12 years after housing crisis: a look at the local housing market

This Starkville home, located on King Richard Road, is listed for sale by Coldwell Banker. Local real estate experts say the market is stable.

Twelve years after the housing bubble burst in the U.S. which set off a chain reaction of financial failure, local real estate experts reported Starkville's housing market is stable, strong and likely to remain so. According to various experts in the area, Mississippi State University is one of the primary sources of this stability. 

Cindy Palmer, senior vice president of the Mortgage Lending Division at Cadence Bank and long-time resident of Starkville, said Starkville has a remarkably stable housing market. 

“From my 25 to 26 years of background here, and having lived and grown up in Starkville my whole life, I would say that we have had a consistent housing market,” Palmer said. “I see people from all over the country, if not all over the world, and they tend to say the same thing. They’re used to seeing such highs and lows in the markets they’re moving from. Some of them have even said, ‘I was scared to buy a home before because I was scared I would owe more than what it would be worth by the time I would sell it.’ I have yet to ever see that happen with anybody I’ve dealt with personally.” 

Palmer, an MSU alumna, sees the university as an important part of the market’s stability and strength.

“For me, MSU is definitely the main source of new business, 100%, and it has been for years,” Palmer said. 

Allen Morgan, the Oktibbeha County tax assessor and collector, also thinks MSU plays a significant role in the housing market.

“The university always plays a pretty big part,” Morgan said. “A lot of times these parents will buy a house or a condo for their kids for four years.” 

Besides the general boost provided by the university, Palmer identified another factor as key in driving real estate purchases: new football coaches.

“When we get a new coaching staff, that seems to put … optimism of what will happen with the upcoming football season,” Palmer said. “We’re already hearing that the excitement over the upcoming new coaches and the new football season, believe it or not, can really elevate the housing market. Not only do the coaches come in and purchase new homes … people get excited about buying a second home here again. In the past, during winning football seasons, we tend to see an elevation of property sales and values.”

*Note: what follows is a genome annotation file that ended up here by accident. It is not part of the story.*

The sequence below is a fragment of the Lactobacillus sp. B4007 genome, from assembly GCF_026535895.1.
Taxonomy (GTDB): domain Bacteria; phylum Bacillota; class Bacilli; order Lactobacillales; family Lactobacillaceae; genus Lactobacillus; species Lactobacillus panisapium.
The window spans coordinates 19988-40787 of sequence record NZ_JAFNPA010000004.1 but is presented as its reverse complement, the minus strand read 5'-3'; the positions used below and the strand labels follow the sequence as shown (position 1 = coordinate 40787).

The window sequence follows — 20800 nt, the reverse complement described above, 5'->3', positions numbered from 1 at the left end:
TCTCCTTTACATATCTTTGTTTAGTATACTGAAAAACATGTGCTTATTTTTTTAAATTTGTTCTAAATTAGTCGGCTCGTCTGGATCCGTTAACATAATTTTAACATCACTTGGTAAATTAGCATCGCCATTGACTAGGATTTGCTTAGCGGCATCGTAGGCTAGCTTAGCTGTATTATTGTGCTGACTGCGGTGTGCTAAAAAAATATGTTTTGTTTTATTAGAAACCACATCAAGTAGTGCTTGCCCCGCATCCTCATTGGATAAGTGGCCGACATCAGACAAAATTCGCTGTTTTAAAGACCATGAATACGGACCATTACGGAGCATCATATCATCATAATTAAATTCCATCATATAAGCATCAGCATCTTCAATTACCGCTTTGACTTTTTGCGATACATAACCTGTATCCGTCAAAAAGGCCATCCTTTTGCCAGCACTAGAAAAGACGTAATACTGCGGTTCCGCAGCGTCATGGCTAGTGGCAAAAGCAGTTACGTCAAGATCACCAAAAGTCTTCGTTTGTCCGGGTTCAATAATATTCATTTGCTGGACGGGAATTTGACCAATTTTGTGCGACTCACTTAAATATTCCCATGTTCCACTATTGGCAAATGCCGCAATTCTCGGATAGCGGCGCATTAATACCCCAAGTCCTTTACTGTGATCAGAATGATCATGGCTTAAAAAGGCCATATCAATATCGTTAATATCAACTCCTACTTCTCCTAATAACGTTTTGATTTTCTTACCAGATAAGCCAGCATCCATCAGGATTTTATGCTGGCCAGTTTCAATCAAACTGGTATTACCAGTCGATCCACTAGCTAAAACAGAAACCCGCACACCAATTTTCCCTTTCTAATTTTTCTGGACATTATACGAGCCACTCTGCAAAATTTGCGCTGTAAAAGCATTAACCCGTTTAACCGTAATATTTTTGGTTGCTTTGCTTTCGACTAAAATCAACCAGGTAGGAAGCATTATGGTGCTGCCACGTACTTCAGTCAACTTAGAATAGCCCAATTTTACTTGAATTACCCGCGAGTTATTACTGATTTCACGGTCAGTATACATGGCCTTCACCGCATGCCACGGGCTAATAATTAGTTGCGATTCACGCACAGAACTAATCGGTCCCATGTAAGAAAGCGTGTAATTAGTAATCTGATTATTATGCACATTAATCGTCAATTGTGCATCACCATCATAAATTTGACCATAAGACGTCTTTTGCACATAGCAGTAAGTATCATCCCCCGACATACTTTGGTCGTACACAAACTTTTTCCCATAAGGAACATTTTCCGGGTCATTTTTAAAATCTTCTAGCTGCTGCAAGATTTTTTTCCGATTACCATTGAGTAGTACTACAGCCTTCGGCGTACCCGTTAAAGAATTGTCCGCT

Pat Lane, a realtor with Coldwell Banker who has been working in Starkville real estate for decades, chuckled when asked if she had seen an uptick in the market since Mike Leach’s hiring.

“Oh yes,” Lane said. “I have. I know you don’t believe it, but I have. We can see it.” 

Palmer noted that since Starkville is a college town with high rental rates, purchasing residences is an appealing alternative to renting. 

“If you’re already paying $1200, $1500 per month for a house,” Palmer said, “you might as well purchase the house instead because chances are you can get a nice home and still end up paying about the same as you would in rent. As long as you plan on being here a few years, it makes sense to buy versus rent.” 

One advantage noted by both Lane and Palmer is the relatively stable real estate market here, in large part courtesy of the resident SEC school.

“We have a major university here,” Lane said. “I don’t know that I could tell that (the 2007-2009 recession) really affected the market. Maybe we had to work a little bit harder … I didn’t see a really big effect from that.” 

Even when interest rates soared to as high as 19% in the early 1980s, Lane said she recalls a healthy housing market.

“People were selling their homes, (and) they were having a hard time selling their houses other places when they moved here,” Lane said. “But our market didn’t crash then. We were still selling houses, but we were having to be a bit more creative.”

Because of the local housing market’s strong record, Lane noted if a wise buyer chose a house in a preferable location, that person could expect appreciation in value. She cautioned against any ill-informed purchases, but she did advocate action for a certain segment of the population.

“If someone’s (going to) be here two years, … it’s hard for me to understand why you wouldn’t just go ahead and buy a house,” Lane said. 

Statistics provided by Lane back up her confidence: from 2017 to 2019, the number of residential sales in Oktibbeha County has increased by 11%, and from 2018 to 2019, the residential sales volume went up by 7%.

MSU is not the only reason for the area’s strength and stability. While Tax Assessor Allen Morgan cited the university’s impact, he also pointed out Starkville’s status as a retirement center. 

“It’s been amazing to watch the prices go up (and) people come in,” Morgan said. “Starkville’s growing. Oktibbeha County’s growing … It’s a good place to live.”


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